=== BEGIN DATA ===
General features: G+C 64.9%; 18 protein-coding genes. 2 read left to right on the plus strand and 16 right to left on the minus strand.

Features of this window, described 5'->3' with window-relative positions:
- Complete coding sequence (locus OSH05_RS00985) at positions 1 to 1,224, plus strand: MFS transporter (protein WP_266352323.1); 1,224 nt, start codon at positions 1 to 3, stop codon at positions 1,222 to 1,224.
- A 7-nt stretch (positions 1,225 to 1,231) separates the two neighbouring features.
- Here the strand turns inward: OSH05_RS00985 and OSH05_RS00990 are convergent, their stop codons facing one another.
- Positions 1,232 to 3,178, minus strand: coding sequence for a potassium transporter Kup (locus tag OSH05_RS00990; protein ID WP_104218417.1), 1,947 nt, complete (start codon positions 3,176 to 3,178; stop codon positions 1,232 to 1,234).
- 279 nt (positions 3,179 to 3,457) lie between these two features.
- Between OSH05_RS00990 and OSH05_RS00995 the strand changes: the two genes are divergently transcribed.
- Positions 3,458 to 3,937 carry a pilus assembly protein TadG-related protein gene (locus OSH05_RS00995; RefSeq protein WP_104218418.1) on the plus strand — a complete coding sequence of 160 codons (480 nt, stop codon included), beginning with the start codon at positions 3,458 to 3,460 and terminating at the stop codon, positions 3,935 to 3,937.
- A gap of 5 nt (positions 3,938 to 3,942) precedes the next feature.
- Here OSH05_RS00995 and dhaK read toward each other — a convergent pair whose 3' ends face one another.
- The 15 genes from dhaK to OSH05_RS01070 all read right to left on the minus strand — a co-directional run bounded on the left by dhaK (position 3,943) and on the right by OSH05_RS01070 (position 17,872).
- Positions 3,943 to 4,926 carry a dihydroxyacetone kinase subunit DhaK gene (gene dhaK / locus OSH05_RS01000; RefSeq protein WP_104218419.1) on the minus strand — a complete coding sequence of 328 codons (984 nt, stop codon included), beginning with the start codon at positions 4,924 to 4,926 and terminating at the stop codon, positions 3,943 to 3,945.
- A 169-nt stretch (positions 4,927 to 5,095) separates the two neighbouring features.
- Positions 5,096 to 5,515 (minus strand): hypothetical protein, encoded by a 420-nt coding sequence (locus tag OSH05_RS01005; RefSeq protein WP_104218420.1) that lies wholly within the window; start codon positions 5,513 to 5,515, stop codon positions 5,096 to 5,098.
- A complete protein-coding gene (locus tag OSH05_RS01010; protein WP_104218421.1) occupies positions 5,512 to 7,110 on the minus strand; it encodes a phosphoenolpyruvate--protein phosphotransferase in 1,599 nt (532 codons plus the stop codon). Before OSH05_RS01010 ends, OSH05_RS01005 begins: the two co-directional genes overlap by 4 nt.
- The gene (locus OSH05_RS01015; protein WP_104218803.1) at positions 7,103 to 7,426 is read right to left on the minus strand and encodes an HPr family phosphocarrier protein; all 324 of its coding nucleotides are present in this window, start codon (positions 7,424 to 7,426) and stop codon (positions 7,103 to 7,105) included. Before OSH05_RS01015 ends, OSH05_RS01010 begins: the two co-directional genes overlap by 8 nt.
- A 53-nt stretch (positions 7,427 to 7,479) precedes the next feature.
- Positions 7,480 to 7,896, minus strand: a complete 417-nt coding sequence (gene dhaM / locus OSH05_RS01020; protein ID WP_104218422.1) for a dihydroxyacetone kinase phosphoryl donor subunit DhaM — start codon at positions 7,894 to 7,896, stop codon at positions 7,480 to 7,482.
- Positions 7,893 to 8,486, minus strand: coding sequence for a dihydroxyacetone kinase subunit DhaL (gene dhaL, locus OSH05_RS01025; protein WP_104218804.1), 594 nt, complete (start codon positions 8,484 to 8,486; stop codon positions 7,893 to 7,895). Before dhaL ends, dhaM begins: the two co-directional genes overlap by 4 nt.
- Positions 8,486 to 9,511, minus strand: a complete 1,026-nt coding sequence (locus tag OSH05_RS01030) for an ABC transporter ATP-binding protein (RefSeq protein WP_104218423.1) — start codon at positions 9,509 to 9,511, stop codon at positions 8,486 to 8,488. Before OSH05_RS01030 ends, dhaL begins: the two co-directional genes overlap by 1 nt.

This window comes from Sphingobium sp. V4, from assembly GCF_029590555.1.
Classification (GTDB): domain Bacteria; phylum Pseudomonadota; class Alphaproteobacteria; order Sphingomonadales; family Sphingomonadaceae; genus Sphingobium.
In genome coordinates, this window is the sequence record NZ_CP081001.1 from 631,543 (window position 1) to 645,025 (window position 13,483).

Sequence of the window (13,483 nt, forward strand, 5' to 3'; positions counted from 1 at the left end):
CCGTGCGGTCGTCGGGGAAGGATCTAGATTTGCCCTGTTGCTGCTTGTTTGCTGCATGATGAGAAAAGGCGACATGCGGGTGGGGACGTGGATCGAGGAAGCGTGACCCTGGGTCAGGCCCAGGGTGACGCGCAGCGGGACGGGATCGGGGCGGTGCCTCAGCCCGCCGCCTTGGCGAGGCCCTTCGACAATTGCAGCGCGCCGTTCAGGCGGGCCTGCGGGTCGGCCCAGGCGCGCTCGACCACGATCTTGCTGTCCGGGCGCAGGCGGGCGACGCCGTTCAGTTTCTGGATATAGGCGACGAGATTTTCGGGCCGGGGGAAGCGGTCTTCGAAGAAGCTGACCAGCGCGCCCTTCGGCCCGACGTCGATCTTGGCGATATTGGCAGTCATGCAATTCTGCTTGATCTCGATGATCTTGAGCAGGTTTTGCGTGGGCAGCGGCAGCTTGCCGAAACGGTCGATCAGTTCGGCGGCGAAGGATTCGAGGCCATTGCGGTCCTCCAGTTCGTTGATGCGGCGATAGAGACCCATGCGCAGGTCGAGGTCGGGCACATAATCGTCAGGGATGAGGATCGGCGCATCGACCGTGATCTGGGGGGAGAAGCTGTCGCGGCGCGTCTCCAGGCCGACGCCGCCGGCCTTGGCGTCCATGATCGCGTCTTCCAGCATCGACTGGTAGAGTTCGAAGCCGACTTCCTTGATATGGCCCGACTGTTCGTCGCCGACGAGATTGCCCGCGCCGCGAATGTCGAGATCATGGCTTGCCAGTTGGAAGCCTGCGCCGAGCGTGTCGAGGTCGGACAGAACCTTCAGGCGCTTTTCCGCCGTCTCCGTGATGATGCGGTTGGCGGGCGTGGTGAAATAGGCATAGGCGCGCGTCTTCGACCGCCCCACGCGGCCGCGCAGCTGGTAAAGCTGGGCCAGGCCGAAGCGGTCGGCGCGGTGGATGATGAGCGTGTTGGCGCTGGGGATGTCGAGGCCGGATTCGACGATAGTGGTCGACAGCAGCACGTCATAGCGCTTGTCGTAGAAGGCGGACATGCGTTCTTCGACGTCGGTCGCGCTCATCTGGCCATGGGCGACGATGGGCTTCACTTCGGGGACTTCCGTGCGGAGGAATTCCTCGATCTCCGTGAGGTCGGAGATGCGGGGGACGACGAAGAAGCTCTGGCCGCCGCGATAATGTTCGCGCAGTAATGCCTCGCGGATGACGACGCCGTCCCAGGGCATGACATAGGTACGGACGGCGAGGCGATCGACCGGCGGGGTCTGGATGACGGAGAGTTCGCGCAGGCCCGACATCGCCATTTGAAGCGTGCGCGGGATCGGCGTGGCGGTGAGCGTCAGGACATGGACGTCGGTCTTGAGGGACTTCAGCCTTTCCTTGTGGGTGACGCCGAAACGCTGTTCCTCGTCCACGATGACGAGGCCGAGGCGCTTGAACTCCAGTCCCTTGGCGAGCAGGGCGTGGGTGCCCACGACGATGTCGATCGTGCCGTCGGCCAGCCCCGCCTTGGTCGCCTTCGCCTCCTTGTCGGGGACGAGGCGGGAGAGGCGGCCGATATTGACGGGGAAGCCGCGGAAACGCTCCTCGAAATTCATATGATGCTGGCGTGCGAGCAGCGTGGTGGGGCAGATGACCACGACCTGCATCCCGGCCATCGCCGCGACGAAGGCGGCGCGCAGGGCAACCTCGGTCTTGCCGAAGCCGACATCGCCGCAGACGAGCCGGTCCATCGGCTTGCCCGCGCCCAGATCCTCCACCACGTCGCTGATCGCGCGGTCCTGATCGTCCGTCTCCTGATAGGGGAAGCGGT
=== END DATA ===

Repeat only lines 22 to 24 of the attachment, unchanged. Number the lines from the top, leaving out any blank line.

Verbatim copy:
This window comes from Sphingobium sp. V4, from assembly GCF_029590555.1.
Classification (GTDB): domain Bacteria; phylum Pseudomonadota; class Alphaproteobacteria; order Sphingomonadales; family Sphingomonadaceae; genus Sphingobium.
In genome coordinates, this window is the sequence record NZ_CP081001.1 from 631,543 (window position 1) to 645,025 (window position 13,483).